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Rassie's cards: revolutionary or a diversion?

Published Oct 13, 2006

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Do Free State coach Rassie Erasmus's lights actually send important messages to his players on the field, or is it just a simple ploy to tell players when to cause stoppages in a game so that the Cheetahs can regroup and plan a new attack?

While Erasmus has earned himself the nickname "DJ Rassie" for his use of lights to communicate messages to his players during a game, there is a belief in Pretoria rugby circles that Erasmus's ploy is far from revolutionary and more diversionary to ensure longer stoppages to get specific messages to players.

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According to the theory, the lights signal more which players should go down with injury, allowing assistant coach Franco Smith (who acts as a water carrier on the field) to take specific messages to the players during the game.

Erasmus's light show has been a major talking point in South African rugby this season, mainly because it is so different than the ploys being used by other provinces. But it may all end ahead of Saturday's Currie Cup final between the Blue Bulls and the Cheetahs in Bloemfontein.

According to the rules of SA Rugby, only the medical staff may use the "technical box" - an area set up for the medical personnel and water carriers on the side of the field to stop a constant run of messages filtering on to the field. But Erasmus uses the lights to send messages - as well as ironically still sending Smith - the backline and kicking coach - on to the field as a water carrier to ensure the right message gets on to the field.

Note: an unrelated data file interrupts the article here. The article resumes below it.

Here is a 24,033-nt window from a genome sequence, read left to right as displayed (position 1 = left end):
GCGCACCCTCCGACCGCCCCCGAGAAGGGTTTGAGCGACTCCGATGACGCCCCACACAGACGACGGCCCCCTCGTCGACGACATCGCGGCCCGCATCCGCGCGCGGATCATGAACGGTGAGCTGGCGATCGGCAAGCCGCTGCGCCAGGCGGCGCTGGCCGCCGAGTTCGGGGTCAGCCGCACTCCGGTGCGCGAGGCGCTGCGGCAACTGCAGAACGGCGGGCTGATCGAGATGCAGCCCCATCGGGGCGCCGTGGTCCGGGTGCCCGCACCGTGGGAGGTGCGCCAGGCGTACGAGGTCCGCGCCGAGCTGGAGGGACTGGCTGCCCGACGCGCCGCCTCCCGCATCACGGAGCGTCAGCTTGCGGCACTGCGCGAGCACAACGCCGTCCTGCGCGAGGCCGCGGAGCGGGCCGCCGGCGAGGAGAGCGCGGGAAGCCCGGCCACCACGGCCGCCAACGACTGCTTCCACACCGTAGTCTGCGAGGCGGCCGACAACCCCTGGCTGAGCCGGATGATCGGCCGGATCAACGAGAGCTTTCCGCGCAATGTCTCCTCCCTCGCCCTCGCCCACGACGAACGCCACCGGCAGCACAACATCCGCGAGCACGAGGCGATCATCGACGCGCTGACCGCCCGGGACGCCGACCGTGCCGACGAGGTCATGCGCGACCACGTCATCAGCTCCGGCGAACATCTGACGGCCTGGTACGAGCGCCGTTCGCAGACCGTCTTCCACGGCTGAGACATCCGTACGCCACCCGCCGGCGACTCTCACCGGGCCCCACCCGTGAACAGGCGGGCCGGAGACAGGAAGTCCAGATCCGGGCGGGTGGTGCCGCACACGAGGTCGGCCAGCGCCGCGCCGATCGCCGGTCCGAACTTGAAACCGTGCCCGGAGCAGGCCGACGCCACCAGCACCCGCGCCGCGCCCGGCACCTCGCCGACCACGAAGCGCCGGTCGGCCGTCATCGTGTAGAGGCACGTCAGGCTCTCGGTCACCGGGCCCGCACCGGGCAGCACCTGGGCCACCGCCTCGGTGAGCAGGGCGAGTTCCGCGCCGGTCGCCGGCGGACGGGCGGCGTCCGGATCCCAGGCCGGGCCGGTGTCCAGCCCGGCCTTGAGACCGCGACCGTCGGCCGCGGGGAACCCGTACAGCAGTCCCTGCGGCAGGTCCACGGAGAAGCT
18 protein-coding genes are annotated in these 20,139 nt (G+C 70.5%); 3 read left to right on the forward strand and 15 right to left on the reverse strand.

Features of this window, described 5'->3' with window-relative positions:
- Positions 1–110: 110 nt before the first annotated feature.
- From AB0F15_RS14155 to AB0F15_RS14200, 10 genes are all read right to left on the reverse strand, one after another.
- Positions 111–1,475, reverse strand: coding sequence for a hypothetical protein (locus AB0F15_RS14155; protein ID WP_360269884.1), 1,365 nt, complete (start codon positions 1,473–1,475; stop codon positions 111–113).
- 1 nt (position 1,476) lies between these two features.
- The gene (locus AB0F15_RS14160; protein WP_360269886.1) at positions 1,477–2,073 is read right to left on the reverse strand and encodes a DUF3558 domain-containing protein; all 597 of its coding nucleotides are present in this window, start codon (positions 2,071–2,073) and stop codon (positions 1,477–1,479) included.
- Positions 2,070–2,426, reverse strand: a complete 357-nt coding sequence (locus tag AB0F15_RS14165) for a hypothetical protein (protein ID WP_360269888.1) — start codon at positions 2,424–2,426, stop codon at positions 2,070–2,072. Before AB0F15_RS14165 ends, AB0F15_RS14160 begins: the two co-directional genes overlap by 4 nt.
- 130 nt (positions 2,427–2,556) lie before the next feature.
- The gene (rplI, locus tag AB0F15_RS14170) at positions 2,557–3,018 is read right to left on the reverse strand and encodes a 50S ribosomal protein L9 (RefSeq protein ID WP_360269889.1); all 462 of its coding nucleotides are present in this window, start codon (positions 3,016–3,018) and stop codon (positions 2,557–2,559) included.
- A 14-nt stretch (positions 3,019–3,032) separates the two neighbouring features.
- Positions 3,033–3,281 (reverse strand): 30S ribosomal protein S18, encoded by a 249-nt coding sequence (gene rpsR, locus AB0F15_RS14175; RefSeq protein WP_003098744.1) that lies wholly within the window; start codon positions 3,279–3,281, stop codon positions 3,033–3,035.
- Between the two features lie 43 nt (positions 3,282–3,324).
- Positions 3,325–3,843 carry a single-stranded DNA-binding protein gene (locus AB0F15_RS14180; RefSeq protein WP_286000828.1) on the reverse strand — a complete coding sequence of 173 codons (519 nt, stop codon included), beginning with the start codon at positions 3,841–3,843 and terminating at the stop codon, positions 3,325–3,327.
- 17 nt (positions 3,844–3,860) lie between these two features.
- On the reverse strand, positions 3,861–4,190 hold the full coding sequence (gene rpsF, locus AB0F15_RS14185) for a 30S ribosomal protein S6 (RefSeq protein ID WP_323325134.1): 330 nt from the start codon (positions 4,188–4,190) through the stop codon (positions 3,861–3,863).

Cheetahs team manager Naka Drotske on Thursday defended the action. He denied that the lights were a ploy to ensure the game is slowed down at certain sections of the match, signalling certain players to take a break and ensure a time-out is called.

Erasmus was criticised earlier this year by the Waratahs for the number of time outs and injuries - which they claim were faked - in his team's loss in Sydney in the Super 14.

He was also previously accused of flouting the lawbook by swopping props at pre-determined stages of rugby games in the past.

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But the latest accusations have left Drotske gobsmacked.

"All I can say is that there is a meaning behind the cards and the players know that.

"I can't say more than that, or even if it means something every time we show a coloured card or light. Maybe it doesn't," said Drotske. "There is no way we can slow things down as there is a referee who takes that decision. We can't do that with lights or cards. If it was like that, would Rassie do it himself? People are making too much of the cards."

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Erasmus himself called for a moratorium on the technical areas, saying it was hampering teams getting their messages out to players.

But he laughed off further talk about his lights.

"I really don't understand all the fuss about it," said Erasmus. "It is simply because we are not allowed to send messages on to the field like we were last year. Our medical team are confined to the technical box and we have to find other ways of getting messages on to the field. I think it is something that needs to be looked at in the off-season.

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"I don't try to confine my players in any way or order them to do certain things. I can remember as a player that sometimes coaches called moves and we simply were too tired to do them. It's simply suggestions and letting the players know what we see from up here."

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